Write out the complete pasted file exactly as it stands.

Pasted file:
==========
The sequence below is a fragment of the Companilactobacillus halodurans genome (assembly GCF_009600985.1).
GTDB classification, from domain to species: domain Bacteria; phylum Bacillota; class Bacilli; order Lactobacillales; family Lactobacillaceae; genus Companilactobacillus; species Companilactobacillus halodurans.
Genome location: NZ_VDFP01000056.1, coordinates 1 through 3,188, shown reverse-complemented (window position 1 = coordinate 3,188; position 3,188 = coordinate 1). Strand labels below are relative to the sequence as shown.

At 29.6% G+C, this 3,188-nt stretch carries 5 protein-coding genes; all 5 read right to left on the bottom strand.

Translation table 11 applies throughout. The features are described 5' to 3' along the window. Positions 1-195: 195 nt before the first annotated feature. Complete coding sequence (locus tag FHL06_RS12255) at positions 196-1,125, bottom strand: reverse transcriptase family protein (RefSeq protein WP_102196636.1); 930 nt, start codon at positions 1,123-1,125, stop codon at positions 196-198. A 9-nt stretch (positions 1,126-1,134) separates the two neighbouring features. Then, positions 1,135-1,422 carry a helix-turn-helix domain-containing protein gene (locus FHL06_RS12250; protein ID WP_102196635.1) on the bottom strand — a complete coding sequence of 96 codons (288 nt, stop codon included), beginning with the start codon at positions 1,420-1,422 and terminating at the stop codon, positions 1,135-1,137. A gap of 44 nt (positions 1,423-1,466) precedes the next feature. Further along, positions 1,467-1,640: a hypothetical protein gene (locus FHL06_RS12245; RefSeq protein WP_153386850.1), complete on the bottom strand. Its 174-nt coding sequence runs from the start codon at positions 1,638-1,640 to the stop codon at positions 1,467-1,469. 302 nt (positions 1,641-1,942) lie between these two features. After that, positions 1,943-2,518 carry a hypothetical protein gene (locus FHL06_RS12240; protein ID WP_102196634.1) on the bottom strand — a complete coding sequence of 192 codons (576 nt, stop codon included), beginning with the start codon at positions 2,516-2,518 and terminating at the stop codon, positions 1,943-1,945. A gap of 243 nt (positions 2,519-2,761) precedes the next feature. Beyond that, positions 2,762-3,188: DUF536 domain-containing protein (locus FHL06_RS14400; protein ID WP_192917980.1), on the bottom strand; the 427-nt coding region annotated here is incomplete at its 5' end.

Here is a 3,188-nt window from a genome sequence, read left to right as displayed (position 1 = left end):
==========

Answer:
The sequence below is a fragment of the Companilactobacillus halodurans genome (assembly GCF_009600985.1).
GTDB classification, from domain to species: domain Bacteria; phylum Bacillota; class Bacilli; order Lactobacillales; family Lactobacillaceae; genus Companilactobacillus; species Companilactobacillus halodurans.
Genome location: NZ_VDFP01000056.1, coordinates 1 through 3,188, shown reverse-complemented (window position 1 = coordinate 3,188; position 3,188 = coordinate 1). Strand labels below are relative to the sequence as shown.

At 29.6% G+C, this 3,188-nt stretch carries 5 protein-coding genes; all 5 read right to left on the bottom strand.

Translation table 11 applies throughout. The features are described 5' to 3' along the window. Positions 1-195: 195 nt before the first annotated feature. Complete coding sequence (locus tag FHL06_RS12255) at positions 196-1,125, bottom strand: reverse transcriptase family protein (RefSeq protein WP_102196636.1); 930 nt, start codon at positions 1,123-1,125, stop codon at positions 196-198. A 9-nt stretch (positions 1,126-1,134) separates the two neighbouring features. Then, positions 1,135-1,422 carry a helix-turn-helix domain-containing protein gene (locus FHL06_RS12250; protein ID WP_102196635.1) on the bottom strand — a complete coding sequence of 96 codons (288 nt, stop codon included), beginning with the start codon at positions 1,420-1,422 and terminating at the stop codon, positions 1,135-1,137. A gap of 44 nt (positions 1,423-1,466) precedes the next feature. Further along, positions 1,467-1,640: a hypothetical protein gene (locus FHL06_RS12245; RefSeq protein WP_153386850.1), complete on the bottom strand. Its 174-nt coding sequence runs from the start codon at positions 1,638-1,640 to the stop codon at positions 1,467-1,469. 302 nt (positions 1,641-1,942) lie between these two features. After that, positions 1,943-2,518 carry a hypothetical protein gene (locus FHL06_RS12240; protein ID WP_102196634.1) on the bottom strand — a complete coding sequence of 192 codons (576 nt, stop codon included), beginning with the start codon at positions 2,516-2,518 and terminating at the stop codon, positions 1,943-1,945. A gap of 243 nt (positions 2,519-2,761) precedes the next feature. Beyond that, positions 2,762-3,188: DUF536 domain-containing protein (locus FHL06_RS14400; protein ID WP_192917980.1), on the bottom strand; the 427-nt coding region annotated here is incomplete at its 5' end.

Here is a 3,188-nt window from a genome sequence, read left to right as displayed (position 1 = left end):